ance.

to every body else, but would not kiss or play with her cousin: and two days afterwards, seeing her in the right position for her purpose, pushed her down over the same stool.

When I knew these girls again, they were just growing up to women, and beginning to take their places in society. How they had been educated, or what means had been tried to correct their faults, I know not; but they were not corrected. The first time I met them was at a party, given by a lady something their inferior, and courting their acquaint

As it often happens in such cases, this party was not quite so agreeable as it had been meant to be. Some, whose coming had been boasted about, had not thought proper to appear: those who had come, were some way or other not themselves, that is out of humour; and as party-giving ladies well know, all things at such times go perversely. Music was tried; and my young friends, I perceived, were looked to as leading performers. The piano proved to be out of tune. Amelia rose from it in the middle of a duet, jingled the false note to make the calamity more evident, and bring to its height the mortification and confusion of the lady; said it was impossible to play on such a thing, and sullenly resumed her seat at a distance. Susan played on with hearty good-humour ; made an amusement of the occasional discord; and if there came less music, there came more mirth, than if the string had not broken. As notes of excuse kept arriving instead of company, Amelia grew more and moreout of humour. She would do nothing she was asked; would know nothing about any thing that was spoken of:yawned on purpose, and then apoligized for being so rude: complained of the air of small rooms, and the stupidity of large parties. In short, took every means to

expose the awkwardness and increase the embarrassment of the family.

Susan was never happier in her life: saw nothing amiss, except to make it a source of amusement; set every body at ease by being so, and made every body happy by appearing so; exerting her powers in proportion to the want of them in others, she entertained the whole party. Let it not be said that she was coquetting, or showing off. She was amongst her inferiors, whom she had not the smallest desire to attract: but she was in a good humour, and wished to make every one else so: there was no affectation in it; for if not pleased with the party, she was pleased with the intention to please her. I saw them afterwards in a different class of company. Amelia who now could not condescend to please because nobody was there, was then dogged because she herself was nobody. She could neither laugh at a good story, nor give credit to a true one, nor show interest in the most interesting exhibitions of talent, wisdom, or virtue. The large room was as much too cold, as the small one had been too warm ; but as nobody here cared whether Amelia was pleased or not, she had all the fruits of her ill-humour to her own share. Susan was just as happy as before, though acting a different part: she listened with as much zest as she before had talked; entered into every thing with evident delight, and evinced just as much willingness to receive pleasure, as she had before done to afford it.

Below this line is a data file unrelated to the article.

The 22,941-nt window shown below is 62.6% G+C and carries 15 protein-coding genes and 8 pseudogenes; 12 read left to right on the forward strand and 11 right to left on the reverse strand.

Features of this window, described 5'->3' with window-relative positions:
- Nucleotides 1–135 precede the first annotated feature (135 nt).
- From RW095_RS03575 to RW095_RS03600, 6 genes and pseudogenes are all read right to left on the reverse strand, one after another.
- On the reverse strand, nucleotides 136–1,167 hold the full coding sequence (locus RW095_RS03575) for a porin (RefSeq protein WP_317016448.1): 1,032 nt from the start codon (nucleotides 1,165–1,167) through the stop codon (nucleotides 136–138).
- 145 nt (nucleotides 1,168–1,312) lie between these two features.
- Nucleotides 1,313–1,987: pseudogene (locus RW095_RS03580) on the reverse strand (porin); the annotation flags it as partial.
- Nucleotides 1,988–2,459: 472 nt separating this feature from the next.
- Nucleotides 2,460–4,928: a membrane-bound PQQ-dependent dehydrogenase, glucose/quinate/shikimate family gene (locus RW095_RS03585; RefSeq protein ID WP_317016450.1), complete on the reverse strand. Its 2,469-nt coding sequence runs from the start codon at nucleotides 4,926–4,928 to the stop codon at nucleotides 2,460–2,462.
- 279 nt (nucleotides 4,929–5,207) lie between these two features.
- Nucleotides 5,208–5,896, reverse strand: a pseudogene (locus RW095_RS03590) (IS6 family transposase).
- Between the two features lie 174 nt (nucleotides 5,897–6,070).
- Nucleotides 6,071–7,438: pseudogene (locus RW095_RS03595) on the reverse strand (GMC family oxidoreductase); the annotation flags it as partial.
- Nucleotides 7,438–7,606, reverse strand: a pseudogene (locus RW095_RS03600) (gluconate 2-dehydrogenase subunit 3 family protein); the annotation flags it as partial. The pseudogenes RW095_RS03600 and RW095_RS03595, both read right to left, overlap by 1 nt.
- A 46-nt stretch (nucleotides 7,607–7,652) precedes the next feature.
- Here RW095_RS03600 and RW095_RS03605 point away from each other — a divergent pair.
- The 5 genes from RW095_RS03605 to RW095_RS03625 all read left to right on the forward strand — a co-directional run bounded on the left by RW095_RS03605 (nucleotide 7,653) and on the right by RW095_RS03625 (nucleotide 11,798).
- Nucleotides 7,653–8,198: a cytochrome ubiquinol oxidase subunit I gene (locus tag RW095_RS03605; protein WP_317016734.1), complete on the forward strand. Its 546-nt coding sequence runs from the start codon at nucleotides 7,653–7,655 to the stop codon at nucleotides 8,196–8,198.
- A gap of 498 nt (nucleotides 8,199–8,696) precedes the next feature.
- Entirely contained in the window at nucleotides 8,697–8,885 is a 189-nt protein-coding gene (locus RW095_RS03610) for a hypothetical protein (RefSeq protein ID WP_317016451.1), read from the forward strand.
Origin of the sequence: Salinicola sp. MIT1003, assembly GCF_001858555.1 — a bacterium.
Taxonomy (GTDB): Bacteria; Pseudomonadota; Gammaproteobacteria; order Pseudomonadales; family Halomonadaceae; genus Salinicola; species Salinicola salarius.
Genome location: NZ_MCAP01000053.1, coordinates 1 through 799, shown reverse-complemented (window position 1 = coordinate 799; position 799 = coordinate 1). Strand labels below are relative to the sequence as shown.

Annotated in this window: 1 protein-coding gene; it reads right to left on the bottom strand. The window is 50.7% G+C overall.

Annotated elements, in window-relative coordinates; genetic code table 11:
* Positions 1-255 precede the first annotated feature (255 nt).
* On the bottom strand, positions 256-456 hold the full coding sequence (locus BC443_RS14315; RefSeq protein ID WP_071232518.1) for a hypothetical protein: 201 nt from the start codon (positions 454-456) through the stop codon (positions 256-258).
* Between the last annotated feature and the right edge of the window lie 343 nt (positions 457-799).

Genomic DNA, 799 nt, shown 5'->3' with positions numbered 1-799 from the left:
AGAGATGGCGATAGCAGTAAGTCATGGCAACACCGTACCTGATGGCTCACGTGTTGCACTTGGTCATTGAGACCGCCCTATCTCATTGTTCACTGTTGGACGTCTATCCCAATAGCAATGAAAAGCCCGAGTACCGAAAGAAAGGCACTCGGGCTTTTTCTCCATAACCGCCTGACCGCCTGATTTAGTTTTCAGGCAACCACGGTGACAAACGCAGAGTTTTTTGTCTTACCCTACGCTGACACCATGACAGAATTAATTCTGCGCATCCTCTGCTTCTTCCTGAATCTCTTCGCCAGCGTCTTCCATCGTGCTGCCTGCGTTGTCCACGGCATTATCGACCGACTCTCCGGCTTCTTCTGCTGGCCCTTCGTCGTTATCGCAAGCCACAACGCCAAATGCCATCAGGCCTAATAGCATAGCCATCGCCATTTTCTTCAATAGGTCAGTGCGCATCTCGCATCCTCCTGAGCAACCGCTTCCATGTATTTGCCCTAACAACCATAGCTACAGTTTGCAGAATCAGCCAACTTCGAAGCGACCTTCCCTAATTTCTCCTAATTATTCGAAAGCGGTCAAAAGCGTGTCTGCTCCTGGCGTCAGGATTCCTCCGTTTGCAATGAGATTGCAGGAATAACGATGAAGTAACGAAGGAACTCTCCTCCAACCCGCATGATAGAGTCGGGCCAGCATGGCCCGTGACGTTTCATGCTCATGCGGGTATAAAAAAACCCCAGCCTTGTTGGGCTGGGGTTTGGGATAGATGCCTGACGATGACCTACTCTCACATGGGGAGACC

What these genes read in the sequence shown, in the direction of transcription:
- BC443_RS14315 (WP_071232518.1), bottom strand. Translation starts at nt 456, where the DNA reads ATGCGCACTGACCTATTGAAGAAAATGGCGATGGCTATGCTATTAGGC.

It may be thought Amelia's conduct arose from pride. I had proof of the contrary. With them at home a few days after, a dispute arose. The lady of the first party had asked them to introduce her to the lady of the second party; partly to gratify her vanity, partly to serve some essential interests.